Good morning, class. Today, as you know, we're talking about dictionaries. All of you use them. Most of you own one. Pound for pound, they're among the nation's best sellers. Despite that, they're a puzzle. Just what, exactly, is a dictionary? Good: You've found a definition. ``A book of alphabetically arranged words in a language, with definitions, etymologies, pronunciations, and other information.'' Fine.
But which words? Well, of course, all those stout, august words that don't live anywhere else - words like eleemosynary and ramulose and pleonasm. And words for ordinary folks - properly spelled, too, like receive and recommend.
But what else? What about proper names like Nero, the Roman emperor? What about place-names like Spoleto, Italy? What about popular new words - nerd, greenmail, psychobabble - and phrases like junk mail or couch potato?
As you may have guessed, all these examples come from the book you've brought to class - Webster's New World Dictionary, Third College Edition, just published by a branch of Simon & Schuster. Is this the real Webster's, you ask? Well, yes and no. Merriam-Webster in Springfield, Mass., is the largest dictionary-maker. Simon & Schuster ranks second. Back in 1843, Merriam bought the rights to Noah Webster's American Dictionary of the English Language. Along the way, though, it lost the rights to the name. So now lots of companies publish ``Webster's'' dictionaries. In fact, the word Webster's has really come to mean dictionary (as in ``You'll find it in Webster's''). You'll find, however, that dictionary companies don't like to admit that fact: You can find dictionary in Webster's, but you can't find Webster's defined in the dictionary.
Now, this leads to a real question. If there is no such thing as the Webster's - a single respected authority on linguistic integrity - then how can we tell what's right? The fact is, we can't. They used to say that ain't ain't in the dictionary. That's baloney (also spelled bologna), meaning nonsense. Ain't is in there, all right, along with lots of other four-letter words that don't belong in this classroom. Then why are they in the dictionary? Because people say them. And these days, that's the test dictionary-makers like to use.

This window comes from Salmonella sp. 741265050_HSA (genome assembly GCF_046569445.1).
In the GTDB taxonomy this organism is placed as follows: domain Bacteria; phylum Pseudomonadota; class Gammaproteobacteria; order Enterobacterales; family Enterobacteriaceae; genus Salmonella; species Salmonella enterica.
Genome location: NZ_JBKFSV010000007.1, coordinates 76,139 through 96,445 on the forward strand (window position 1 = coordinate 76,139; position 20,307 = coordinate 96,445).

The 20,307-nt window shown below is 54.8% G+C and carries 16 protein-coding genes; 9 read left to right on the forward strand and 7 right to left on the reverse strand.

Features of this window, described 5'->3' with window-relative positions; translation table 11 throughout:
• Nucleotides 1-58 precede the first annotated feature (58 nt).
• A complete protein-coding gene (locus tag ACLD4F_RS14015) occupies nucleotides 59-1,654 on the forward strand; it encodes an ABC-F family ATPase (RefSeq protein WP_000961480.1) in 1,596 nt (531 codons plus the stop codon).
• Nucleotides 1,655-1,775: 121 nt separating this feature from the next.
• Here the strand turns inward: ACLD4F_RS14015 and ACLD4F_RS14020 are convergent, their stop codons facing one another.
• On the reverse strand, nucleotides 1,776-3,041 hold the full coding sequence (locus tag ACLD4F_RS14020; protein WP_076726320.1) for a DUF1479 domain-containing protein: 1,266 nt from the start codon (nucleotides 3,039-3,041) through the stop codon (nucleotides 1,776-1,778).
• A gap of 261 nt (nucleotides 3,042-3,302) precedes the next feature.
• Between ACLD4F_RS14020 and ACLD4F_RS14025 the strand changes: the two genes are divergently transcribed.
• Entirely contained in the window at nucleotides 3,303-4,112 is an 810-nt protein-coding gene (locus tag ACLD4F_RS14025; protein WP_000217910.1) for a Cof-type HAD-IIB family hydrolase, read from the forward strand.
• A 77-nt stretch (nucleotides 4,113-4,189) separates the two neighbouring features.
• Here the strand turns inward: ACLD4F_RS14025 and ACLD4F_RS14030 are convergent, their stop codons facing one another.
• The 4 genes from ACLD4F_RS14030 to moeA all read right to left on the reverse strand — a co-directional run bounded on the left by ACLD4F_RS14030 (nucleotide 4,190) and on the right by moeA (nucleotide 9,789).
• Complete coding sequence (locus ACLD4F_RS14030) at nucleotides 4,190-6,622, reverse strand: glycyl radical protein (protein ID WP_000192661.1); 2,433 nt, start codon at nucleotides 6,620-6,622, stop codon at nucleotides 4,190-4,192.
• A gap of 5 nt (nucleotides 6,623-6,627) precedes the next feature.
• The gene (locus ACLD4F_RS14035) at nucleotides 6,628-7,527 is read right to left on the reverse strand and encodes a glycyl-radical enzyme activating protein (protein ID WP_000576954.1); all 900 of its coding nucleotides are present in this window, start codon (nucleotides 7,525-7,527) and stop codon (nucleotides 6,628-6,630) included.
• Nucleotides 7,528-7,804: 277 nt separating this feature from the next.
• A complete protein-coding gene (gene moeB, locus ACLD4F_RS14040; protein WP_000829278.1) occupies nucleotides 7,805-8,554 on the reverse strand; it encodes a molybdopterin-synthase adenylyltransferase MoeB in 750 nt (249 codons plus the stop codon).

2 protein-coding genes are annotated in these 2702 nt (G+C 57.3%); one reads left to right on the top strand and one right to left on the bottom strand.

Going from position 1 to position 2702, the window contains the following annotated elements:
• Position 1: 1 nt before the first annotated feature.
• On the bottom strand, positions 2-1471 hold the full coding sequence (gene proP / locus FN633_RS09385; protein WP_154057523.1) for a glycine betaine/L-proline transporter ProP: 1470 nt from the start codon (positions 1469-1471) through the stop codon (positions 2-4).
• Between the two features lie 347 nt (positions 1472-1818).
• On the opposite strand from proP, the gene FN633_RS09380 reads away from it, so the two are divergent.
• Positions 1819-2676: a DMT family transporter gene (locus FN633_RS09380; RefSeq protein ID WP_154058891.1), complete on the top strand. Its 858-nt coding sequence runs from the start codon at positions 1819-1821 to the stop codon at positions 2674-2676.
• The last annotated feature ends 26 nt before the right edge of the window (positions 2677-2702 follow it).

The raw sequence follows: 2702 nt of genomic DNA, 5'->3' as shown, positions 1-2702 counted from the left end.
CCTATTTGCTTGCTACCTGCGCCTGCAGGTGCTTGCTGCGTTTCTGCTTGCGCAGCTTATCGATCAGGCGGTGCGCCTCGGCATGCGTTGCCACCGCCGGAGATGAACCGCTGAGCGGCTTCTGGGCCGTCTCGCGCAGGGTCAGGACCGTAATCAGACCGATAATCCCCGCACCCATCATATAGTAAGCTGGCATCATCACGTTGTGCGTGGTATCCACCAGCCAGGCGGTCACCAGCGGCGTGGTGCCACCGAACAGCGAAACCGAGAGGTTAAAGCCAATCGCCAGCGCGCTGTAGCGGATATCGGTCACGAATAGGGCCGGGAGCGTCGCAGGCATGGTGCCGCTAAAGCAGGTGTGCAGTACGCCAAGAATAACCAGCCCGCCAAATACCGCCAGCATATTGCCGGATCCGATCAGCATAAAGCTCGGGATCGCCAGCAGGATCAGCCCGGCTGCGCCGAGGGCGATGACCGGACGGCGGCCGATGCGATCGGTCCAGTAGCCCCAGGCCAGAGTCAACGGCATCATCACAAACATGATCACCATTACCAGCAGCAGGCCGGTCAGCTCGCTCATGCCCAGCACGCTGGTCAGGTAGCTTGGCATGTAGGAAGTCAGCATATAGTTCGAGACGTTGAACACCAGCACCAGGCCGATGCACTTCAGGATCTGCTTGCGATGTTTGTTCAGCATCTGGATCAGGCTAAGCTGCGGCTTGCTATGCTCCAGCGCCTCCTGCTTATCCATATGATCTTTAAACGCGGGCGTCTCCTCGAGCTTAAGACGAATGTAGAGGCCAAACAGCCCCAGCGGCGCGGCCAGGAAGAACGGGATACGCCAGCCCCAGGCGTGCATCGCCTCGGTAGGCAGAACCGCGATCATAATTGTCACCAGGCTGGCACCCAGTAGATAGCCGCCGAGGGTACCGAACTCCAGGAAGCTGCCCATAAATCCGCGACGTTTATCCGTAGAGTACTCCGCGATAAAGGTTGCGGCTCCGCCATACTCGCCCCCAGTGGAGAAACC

It all began, they say, back in 1961, when the Springfield crowd published Webster's Third (unabridged). Before that, dictionaries were thought to be ``normative'' rather than ``descriptive'': They told you what ought to be, rather than just what is. But the Third, fleeing the drawing room, unashamedly roamed the streets in search of common usage. That's what most dictionaries do these days.
So your new Webster's doesn't necessarily tell you how to speak properly. It works more like a vast opinion poll of the language: If enough people say glamorize, or use career as a verb meaning careen, it turns up in the dictionary.
And sometimes that's helpful. Notice, in your latest Webster's, the word glasnost - Russian for ``openness,'' a word made popular by Soviet leader Mikhail Gorbachev. But what about that other frequently used Gorbachevism, perestroika (meaning ``restructuring'')? It isn't in this dictionary.
Which makes you wonder what standards the editors were using. Why, after all, couch potato but not mall rats (teen-age girls who frequent shopping malls)? Why Spoleto (pop., 37,000) but not Chico, Calif., almost four times as big? Why Philip Glass (US composer born in 1937, whom some people know about), but not Hoagy Carmichael, the American songwriter who wrote ``Stardust,'' which nearly everyone has heard? Why Gladys (defined as ``a feminine name'') but not Melba (except as the last name of an Australian soprano or the first name of toast)? And if Tammy and Bernadette, why not Helga or Frankie? Do modern readers, who apparently need to know that one-armed bandits are slot machines, not need to be told that a gladstone is not only a kind of suitcase but a four-wheeled pleasure carriage?
Of course, maybe you no longer read 19th-century novels where, when people ride in gladstones, it helps to know they're not in suitcases. If so, this is the dictionary for you - as it is, in fact, for many of the nation's newspapers. But don't wait too long to get it. Like flapper in the 1920s (and yuppie in the 1980s), it could be out of date almost before you start using it. Such, alas, is this fad we call language.
A Monday column